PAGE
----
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The Economic Effects of the Protestant Reformation: Testing the Weber Hypothesis in the German Lands

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  • Cantoni, Davide

Abstract

Following Max Weber, many theories have hypothesized that Protestantism should have favored economic development. With its religious heterogeneity, the Holy Roman Empire presents an ideal testing ground for this hypothesis. Using population figures of 272 cities in the years 1300–1900, I find no effects of Protestantism on economic growth. The finding is precisely estimated, robust to the inclusion of various controls, and does not depend on data selection or small sample size. Protestantism has no effect when interacted with other likely determinants of economic development. Instrumental variables estimates, considering the potential endogeneity of religious choice, are similar to the OLS results.

Suggested Citation

  • Cantoni, Davide, 2013. "The Economic Effects of the Protestant Reformation: Testing the Weber Hypothesis in the German Lands," Discussion Papers in Economics 14811, University of Munich, Department of Economics.
  • Handle: RePEc:lmu:muenec:14811
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    References listed on IDEAS

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    1. Sascha O. Becker & Ludger Woessmann, 2009. "Was Weber Wrong? A Human Capital Theory of Protestant Economic History," The Quarterly Journal of Economics, Oxford University Press, vol. 124(2), pages 531-596.
    2. Daron Acemoglu & Davide Cantoni & Simon Johnson & James A. Robinson, 2011. "The Consequences of Radical Reform: The French Revolution," American Economic Review, American Economic Association, vol. 101(7), pages 3286-3307, December.
    3. Leonard Dudley & Ulrich Blum, 2001. "Religion and economic growth: was Weber right?," Journal of Evolutionary Economics, Springer, vol. 11(2), pages 207-230.
    4. Robert B. Ekelund, Jr. & Robert F. Hebert & Robert D. Tollison, 2002. "An Economic Analysis of the Protestant Reformation," Journal of Political Economy, University of Chicago Press, vol. 110(3), pages 646-671, June.
    5. Jörg L. Spenkuch, 2010. "The Protestant Ethic and Work: Micro Evidence from Contemporary Germany," SOEPpapers on Multidisciplinary Panel Data Research 330, DIW Berlin, The German Socio-Economic Panel (SOEP).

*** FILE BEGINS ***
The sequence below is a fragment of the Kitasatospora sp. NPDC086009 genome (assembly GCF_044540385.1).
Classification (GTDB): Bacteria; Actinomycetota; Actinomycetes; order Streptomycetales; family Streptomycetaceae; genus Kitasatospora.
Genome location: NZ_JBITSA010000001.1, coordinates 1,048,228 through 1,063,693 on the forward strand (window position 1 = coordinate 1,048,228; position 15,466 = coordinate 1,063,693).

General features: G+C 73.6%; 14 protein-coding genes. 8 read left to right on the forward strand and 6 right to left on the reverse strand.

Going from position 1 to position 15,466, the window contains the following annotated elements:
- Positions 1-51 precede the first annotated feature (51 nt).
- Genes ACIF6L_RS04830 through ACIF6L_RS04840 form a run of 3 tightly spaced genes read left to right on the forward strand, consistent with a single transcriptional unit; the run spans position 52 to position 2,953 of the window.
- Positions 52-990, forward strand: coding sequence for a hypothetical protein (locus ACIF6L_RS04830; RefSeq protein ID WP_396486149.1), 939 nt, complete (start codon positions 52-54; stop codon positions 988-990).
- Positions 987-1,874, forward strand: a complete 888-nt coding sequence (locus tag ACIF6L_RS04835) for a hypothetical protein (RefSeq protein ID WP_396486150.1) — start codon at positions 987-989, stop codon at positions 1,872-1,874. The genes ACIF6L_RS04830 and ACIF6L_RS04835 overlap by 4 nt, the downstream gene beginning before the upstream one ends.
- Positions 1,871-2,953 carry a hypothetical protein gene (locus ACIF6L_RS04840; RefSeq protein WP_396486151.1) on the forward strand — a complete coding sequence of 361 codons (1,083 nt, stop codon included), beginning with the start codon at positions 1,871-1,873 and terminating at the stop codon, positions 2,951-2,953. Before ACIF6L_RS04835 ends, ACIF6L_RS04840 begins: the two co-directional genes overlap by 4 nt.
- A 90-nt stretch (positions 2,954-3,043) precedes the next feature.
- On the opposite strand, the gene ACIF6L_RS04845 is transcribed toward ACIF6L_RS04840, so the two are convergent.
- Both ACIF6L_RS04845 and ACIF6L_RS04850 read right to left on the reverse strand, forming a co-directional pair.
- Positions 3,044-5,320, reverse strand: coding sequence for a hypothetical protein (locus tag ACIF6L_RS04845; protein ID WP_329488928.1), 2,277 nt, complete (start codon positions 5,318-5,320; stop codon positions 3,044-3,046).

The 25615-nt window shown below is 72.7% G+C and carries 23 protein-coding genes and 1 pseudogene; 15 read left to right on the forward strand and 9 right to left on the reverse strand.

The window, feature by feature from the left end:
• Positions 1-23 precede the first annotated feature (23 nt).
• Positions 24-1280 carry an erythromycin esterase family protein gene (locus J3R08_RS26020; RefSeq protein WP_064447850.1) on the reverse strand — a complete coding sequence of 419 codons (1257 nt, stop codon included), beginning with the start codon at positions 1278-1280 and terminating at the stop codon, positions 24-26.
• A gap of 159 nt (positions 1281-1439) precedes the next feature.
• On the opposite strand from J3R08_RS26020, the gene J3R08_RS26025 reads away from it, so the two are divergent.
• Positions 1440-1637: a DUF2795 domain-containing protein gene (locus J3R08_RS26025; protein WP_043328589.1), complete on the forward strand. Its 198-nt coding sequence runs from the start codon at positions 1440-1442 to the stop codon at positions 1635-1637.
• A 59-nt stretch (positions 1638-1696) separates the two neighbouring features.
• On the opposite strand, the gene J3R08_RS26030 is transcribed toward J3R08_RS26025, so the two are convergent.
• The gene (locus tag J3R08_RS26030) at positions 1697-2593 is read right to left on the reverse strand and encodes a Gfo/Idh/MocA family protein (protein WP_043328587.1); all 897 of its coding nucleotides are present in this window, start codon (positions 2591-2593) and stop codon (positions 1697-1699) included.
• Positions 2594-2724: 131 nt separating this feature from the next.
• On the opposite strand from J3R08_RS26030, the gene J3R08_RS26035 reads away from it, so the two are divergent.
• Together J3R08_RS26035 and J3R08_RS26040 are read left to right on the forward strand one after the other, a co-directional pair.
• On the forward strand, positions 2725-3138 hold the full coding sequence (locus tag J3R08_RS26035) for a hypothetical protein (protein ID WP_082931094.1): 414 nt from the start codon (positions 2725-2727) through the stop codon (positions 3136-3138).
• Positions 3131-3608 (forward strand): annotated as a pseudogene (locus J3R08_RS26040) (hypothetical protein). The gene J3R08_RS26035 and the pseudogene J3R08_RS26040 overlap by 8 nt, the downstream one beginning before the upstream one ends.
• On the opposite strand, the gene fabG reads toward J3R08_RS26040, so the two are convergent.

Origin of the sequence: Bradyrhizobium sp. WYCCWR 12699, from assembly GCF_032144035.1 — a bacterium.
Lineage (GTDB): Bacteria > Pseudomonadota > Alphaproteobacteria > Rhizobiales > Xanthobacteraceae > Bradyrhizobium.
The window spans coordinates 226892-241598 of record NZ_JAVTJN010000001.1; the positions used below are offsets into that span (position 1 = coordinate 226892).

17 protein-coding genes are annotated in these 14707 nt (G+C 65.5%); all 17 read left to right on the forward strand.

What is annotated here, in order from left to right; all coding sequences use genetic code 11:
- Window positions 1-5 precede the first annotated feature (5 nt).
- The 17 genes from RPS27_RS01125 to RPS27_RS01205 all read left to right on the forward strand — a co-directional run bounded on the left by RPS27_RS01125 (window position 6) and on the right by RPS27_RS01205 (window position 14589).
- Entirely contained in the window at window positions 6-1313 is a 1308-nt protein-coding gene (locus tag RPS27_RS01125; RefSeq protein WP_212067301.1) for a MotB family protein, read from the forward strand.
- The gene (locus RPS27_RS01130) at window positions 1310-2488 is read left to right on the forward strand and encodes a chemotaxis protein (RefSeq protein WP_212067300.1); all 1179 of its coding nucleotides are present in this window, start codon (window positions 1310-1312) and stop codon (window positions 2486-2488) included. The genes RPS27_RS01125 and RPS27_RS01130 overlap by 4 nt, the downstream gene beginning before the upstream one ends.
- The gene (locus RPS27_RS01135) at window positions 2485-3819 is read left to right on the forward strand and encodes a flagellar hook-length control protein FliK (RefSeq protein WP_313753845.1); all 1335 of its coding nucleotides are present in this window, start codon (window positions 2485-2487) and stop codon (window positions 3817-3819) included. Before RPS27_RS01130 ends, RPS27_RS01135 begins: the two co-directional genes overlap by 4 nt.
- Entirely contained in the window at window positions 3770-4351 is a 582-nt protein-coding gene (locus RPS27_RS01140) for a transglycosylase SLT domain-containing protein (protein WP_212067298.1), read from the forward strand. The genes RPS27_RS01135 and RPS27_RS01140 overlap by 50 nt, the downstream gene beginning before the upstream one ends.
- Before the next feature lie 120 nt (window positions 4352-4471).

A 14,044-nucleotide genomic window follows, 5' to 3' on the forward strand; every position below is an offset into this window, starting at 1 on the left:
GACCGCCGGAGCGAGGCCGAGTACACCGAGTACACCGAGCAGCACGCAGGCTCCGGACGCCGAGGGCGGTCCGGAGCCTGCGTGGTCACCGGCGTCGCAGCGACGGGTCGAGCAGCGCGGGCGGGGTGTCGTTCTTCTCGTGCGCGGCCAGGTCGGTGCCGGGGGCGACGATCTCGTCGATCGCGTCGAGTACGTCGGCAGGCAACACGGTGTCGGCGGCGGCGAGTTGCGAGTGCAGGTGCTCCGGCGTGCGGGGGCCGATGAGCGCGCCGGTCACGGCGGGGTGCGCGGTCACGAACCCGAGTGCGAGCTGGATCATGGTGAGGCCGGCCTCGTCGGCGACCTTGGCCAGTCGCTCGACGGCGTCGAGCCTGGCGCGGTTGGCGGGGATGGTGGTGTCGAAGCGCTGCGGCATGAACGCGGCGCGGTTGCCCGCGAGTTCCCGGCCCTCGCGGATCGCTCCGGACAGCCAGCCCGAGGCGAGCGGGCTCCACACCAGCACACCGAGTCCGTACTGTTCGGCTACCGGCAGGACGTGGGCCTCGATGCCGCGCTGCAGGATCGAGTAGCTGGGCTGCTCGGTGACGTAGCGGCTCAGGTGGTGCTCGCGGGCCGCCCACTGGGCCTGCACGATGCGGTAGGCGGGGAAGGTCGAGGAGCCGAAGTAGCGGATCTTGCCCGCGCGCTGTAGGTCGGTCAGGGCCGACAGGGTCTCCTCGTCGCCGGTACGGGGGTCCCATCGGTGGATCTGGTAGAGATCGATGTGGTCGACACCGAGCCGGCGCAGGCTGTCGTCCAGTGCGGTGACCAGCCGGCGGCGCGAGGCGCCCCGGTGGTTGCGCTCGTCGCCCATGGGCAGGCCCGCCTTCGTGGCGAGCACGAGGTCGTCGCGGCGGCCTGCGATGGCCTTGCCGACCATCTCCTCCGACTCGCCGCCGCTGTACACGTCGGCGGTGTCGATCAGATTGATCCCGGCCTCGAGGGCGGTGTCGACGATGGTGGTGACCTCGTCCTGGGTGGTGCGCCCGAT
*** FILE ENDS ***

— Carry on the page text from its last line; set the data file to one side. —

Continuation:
6. Murat Iyigun, 2008. "Luther and Suleyman," The Quarterly Journal of Economics, Oxford University Press, vol. 123(4), pages 1465-1494.
    7. Galor, Oded, 2005. "From Stagnation to Growth: Unified Growth Theory," Handbook of Economic Growth,in: Philippe Aghion & Steven Durlauf (ed.), Handbook of Economic Growth, edition 1, volume 1, chapter 4, pages 171-293 Elsevier.
    8. Sascha O. Becker & Erik Hornung & Ludger Woessmann, 2011. "Education and Catch-Up in the Industrial Revolution," American Economic Journal: Macroeconomics, American Economic Association, vol. 3(3), pages 92-126, July.
    9. Botticini, Maristella & Eckstein, Zvi, 2005. "Jewish Occupational Selection: Education, Restrictions, or Minorities?," The Journal of Economic History, Cambridge University Press, vol. 65(04), pages 922-948, December.
    10. repec:hrv:faseco:30726298 is not listed on IDEAS
    11. Blum, U. & Dudley, L., 2001. "Religion and Economic Growth: Was Weber Right?," Cahiers de recherche 2001-05, Centre interuniversitaire de recherche en économie quantitative, CIREQ.
    12. Jared Rubin, 2014. "Printing and Protestants: An Empirical Test of the Role of Printing in the Reformation," The Review of Economics and Statistics, MIT Press, vol. 96(2), pages 270-286, May.
    13. Grier, Robin, 1997. "The Effect of Religion on Economic Development: A Cross National Study of Sixty-three Former Colonies," Kyklos, Wiley Blackwell, vol. 50(1), pages 47-62.
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    More about this item

    Keywords

    Protestantism; Culture; Economic Growth; Historical Development; Germany;

    JEL classification:

    • N13 - Economic History - - Macroeconomics and Monetary Economics; Industrial Structure; Growth; Fluctuations - - - Europe: Pre-1913
    • N33 - Economic History - - Labor and Consumers, Demography, Education, Health, Welfare, Income, Wealth, Religion, and Philanthropy - - - Europe: Pre-1913
    • O11 - Economic Development, Innovation, Technological Change, and Growth - - Economic Development - - - Macroeconomic Analyses of Economic Development
    • Z12 - Other Special Topics - - Cultural Economics - - - Religion

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